Hours after approving a declaration of a local state of emergency, Bulloch County leaders engaged in a conference call Tuesday with Georgia Gov. Brian Kemp regarding Covid-19.
During a morning meeting, Bulloch County commissioners signed the declaration of local state of emergency, meant to provide protection for residents by combating price gouging and illegal repair scams and enabling the county government to suspend or amend ordinances if necessary.
In this declaration of emergency, Bulloch County Emergency Management Agency activates the Emergency Operations Plan, implementing the following county ordinances: prohibiting the overcharging of goods, materials, services and housing during an emergency; charging exorbitant fees for dishonest or fraudulent repairs or services, and if needed, implementation of a curfew, said Emergency Management Director Ted Wynn.
The declaration of a local state of emergency expires April 4.
Bulloch County Commission Chairman Roy Thompson, Wynn and county staff attorney Jeff Akins engaged in the conference call with Kemp and others at 3:30 p.m. Tuesday, and discussed the most recent details of the Covid-19, or Coronavirus, in the state.
While there has yet to be a positive case in Bulloch County, statewide as of the time of the call, the number of confirmed cases had risen to 147. Kemp said in the call that there were 27 counties in Georgia where residents tested positive for Covid-19, and there had been one fatality related to the disease in Georgia.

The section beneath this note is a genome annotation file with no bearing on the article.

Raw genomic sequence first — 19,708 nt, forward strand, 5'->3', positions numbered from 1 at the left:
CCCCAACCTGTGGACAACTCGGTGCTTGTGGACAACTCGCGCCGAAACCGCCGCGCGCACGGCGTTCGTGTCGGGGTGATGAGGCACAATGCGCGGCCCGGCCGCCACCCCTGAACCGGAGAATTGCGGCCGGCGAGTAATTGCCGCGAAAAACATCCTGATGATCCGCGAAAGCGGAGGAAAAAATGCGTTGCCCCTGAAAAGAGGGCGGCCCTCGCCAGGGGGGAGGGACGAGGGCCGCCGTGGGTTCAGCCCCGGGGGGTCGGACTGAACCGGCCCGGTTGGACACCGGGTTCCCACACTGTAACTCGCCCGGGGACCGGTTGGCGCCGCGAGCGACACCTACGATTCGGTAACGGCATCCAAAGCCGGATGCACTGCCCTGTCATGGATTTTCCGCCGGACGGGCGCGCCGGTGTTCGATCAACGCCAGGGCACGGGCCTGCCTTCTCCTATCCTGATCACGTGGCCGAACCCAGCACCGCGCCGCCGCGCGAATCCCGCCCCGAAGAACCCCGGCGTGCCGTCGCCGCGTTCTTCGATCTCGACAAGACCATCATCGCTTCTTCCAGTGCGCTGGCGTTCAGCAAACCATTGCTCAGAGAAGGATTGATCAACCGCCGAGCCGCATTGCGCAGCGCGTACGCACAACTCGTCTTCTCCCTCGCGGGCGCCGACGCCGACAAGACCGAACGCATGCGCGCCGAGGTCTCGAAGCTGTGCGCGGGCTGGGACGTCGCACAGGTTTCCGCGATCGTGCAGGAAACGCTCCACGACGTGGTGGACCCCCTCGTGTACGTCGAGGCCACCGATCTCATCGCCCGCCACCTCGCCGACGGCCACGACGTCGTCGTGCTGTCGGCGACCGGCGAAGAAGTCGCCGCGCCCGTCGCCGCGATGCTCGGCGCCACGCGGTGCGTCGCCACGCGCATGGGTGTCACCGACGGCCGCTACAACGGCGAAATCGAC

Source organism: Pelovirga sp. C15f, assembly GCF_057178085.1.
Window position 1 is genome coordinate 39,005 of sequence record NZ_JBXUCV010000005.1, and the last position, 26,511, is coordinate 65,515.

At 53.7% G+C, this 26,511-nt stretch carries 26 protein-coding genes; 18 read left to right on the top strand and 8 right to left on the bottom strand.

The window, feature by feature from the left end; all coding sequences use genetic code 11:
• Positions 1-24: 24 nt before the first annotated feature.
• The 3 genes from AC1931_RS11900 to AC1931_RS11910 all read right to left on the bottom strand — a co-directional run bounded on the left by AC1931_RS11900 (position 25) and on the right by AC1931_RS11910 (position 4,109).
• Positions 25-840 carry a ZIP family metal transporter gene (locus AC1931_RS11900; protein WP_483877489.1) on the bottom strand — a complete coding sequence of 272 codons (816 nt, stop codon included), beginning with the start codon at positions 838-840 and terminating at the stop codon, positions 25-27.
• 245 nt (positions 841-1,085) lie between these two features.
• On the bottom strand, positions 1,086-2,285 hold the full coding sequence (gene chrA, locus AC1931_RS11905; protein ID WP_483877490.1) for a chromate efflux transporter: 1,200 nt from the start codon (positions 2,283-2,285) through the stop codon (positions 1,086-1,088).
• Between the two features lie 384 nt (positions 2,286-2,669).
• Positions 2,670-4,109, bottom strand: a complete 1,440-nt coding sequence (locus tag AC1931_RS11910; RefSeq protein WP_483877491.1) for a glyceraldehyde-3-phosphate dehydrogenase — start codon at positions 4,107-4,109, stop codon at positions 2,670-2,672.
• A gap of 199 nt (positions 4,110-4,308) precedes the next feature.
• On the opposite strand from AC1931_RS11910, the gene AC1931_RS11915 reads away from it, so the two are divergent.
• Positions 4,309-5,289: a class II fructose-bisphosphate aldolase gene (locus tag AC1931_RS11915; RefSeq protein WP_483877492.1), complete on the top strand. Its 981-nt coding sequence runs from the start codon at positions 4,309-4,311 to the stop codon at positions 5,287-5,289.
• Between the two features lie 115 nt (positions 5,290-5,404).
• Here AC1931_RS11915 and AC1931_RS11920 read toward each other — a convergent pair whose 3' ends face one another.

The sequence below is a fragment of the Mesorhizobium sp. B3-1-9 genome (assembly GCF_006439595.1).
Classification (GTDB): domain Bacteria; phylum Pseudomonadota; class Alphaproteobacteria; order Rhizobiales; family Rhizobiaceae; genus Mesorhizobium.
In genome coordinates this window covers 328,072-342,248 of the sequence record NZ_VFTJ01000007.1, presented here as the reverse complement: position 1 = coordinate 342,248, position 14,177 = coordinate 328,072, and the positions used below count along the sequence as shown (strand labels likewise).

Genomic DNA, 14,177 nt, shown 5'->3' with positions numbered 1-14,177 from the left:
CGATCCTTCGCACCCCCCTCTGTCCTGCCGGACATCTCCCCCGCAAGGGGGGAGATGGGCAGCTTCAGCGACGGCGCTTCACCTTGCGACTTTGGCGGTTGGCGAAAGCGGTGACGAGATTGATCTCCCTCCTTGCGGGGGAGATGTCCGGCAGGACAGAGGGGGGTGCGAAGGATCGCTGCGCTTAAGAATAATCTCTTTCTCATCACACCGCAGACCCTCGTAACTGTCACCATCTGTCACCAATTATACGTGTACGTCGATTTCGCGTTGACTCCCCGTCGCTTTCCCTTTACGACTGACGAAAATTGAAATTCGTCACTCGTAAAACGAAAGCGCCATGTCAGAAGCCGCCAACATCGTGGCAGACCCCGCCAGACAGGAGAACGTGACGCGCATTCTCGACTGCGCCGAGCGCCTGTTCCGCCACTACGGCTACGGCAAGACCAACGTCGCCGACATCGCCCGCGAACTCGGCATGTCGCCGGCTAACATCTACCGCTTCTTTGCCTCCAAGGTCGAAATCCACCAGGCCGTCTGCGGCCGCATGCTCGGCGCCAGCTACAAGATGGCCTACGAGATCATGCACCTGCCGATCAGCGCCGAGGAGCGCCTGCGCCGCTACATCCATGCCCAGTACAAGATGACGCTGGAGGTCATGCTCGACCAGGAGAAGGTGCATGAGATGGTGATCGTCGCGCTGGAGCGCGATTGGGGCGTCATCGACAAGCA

“The governor is leaving a lot of decisions up to local” governments, Thompson said.
No curfew orders
At the time, there is no curfew in Bulloch County, and no order for businesses to close. However, county leaders strongly recommend following Center for Disease Control guidelines, including self-quarantine if sick, social distancing (staying at least six feet away from others), and refraining from attending gatherings of 10 or more.
Wynn said Bulloch is on the list to acquire personal protection equipment for first responders, but the Department of Public Health has not given an estimated time of arrival for Covid-19 tests.
Once they do arrive, “not everyone will get a test,” he said; only those showing symptoms of the virus.
Kemp told local officials that Georgia will initially be able to test 200 people a day, and that is “expected to rise exponentially,” Wynn said.
When Statesboro City Council held its regular meeting at 5:30 p.m. Tuesday, only 10 chairs, spaced six feet apart, were provided for members of the public.
The city had issued notices encouraging citizens to attend the meeting “virtually,” and had video of it livestreamed.
On a recommendation from city staff, including City Attorney Cain Smith, the council adopted a new ordinance granting the mayor authority to issue a declaration similar to the one Thompson had signed on behalf of the county.
With a unanimous vote overriding the usual requirement for multiple hearings, the council adopted the ordinance on a motion by District 1 Councilman Phil Boyum seconded by District 2 Councilwoman Paulette Chavers. Now or in the future, the mayor or city manager could declare a 30-day state of emergency, but the council would need to vote again to extend it past 30 days.
Mayor Jonathan McCollar signed the ordinance into city law but did not issue a declaration Tuesday.
“Right now we’re just going to monitor the situation, and we’ll make that declaration if it becomes necessary to do so,” he said. “We feel comfortable right now with the county’s declaration of emergency and the governor’s declaration of emergency, but if we see that there’s something specific that we have to do as a city, that’s when we would issue it.”
Herald reporter Holli Deal Saxon may be reached at 912-489-9414. Herald reporter Al Hackle, who also contributed to this story, may be reached at 912-489-9458.